Will failing firms clear the path for thriving successors? Not in this recoveryby Megan Greene / November 11, 2020 / Leave a comment
The pandemic has wrought destruction. The question for economic recovery—and for investors—is whether it will be what economist Joseph Schumpeter called “creative destruction,” whereby new, more productive businesses spring up to replace those that failed. There are some tentative beginnings, but because of the nature of the crisis, the creative aspect may not be as powerful as in economic shocks of the past.
Schumpeter theorised that economies evolve as innovative companies are established that, over time, crowd out older, less productive ones. In this case, however, it wasn’t competition but the virus and the lockdowns it caused that killed off businesses on such a massive scale. It will be hard to replace them.
To be sure, opportunity and necessity have led to a flurry of new business creation. In the US, the Census Bureau reports that applications to start a new business are up nearly 20 per cent compared with last year. Company incorporations in the UK are also up. The growing number of people out of work have less to lose from trying to start a business. And easy monetary policy has kept borrowing costs at bargain levels.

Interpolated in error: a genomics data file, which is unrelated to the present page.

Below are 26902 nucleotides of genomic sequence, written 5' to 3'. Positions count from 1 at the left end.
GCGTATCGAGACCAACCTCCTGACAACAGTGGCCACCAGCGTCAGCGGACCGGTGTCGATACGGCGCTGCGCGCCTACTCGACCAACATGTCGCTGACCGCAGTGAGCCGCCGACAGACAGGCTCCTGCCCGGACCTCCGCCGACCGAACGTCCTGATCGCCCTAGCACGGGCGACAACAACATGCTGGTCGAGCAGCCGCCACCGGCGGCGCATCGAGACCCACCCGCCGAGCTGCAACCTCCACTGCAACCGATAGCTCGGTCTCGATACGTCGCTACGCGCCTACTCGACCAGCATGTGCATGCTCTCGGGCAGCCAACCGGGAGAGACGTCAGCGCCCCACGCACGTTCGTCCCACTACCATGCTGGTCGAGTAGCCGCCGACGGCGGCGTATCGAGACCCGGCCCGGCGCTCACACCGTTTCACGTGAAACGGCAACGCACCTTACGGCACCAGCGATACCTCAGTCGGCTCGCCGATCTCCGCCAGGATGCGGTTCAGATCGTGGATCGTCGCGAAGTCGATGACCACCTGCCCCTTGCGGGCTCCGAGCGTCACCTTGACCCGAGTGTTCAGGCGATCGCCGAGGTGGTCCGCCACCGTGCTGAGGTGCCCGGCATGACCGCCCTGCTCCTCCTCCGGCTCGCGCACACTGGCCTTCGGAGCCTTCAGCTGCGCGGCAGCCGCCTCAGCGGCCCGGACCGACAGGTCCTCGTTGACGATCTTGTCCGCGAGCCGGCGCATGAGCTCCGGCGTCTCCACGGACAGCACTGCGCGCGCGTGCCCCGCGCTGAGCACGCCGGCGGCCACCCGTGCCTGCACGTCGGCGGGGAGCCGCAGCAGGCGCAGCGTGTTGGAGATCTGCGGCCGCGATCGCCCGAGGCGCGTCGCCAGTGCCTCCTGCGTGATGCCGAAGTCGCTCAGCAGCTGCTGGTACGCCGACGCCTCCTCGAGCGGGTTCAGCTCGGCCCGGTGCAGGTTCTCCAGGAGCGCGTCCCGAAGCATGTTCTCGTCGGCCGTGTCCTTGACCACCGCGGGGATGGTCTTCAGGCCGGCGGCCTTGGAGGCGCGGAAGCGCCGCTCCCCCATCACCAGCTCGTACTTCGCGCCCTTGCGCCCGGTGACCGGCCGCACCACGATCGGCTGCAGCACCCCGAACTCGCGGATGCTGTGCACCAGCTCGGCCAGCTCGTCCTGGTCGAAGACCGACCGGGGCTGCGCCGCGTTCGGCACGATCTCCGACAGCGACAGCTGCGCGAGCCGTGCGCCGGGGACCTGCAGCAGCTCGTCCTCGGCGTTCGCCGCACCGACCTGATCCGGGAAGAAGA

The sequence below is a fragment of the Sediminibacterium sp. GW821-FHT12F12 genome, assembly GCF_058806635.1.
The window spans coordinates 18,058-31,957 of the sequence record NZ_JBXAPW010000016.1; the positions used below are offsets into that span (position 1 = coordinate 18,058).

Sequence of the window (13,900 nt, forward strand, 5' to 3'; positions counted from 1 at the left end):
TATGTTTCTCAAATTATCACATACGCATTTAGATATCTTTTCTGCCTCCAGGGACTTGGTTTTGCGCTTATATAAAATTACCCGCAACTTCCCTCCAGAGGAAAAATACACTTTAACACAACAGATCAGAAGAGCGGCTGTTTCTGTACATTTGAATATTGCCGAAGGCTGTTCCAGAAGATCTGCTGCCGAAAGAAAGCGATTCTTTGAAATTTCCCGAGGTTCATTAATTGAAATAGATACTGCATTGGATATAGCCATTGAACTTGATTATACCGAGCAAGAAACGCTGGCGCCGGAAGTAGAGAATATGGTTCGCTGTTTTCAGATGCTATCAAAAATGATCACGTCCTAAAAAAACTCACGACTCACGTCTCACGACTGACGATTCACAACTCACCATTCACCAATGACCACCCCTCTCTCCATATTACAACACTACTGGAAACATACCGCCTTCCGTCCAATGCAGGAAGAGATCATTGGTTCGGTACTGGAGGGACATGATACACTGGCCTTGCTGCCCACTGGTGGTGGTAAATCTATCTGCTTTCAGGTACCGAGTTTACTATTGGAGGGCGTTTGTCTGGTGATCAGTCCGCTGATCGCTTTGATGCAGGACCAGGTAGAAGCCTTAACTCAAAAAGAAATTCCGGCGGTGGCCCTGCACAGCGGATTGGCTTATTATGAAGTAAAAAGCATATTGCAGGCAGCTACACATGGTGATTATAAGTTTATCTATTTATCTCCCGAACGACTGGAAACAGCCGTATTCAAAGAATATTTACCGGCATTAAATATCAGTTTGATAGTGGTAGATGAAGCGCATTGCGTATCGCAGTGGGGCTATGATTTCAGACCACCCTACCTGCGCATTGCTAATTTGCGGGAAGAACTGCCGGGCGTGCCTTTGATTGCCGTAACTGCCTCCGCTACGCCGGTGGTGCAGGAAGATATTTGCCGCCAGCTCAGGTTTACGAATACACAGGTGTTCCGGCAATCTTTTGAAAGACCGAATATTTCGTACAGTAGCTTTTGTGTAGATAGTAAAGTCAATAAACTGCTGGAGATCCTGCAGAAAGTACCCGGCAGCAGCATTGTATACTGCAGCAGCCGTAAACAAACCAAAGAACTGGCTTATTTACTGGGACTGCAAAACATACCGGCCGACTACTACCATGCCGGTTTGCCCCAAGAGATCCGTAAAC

But does this rise in business formation signal a gale of creative destruction? Not likely. Companies are not necessarily being built around creative ideas with long-term business models so much as from desperation. There was plenty of that when Schumpeter published his theory in the wake of the Depression, but also scope for spectacular productivity growth in the 1930s underpinned by factors that no longer apply—positive demographics, under-capitalised firms and more women joining the workforce.
Even as many companies failed this year, unprecedented stimulus by central banks and fiscal authorities kept others on life support. As a result, US bankruptcy filings actually fell 28 per cent in the first nine months of 2020 relative to a year earlier. UK company voluntary dissolution applications were down 20 per cent between early February and October. The policy intervention saved jobs and helped some viable firms survive, but it may also create “zombie companies,” which are not dead but staggering on. In Europe, which has relied more on wage guarantee and furlough schemes, workers may…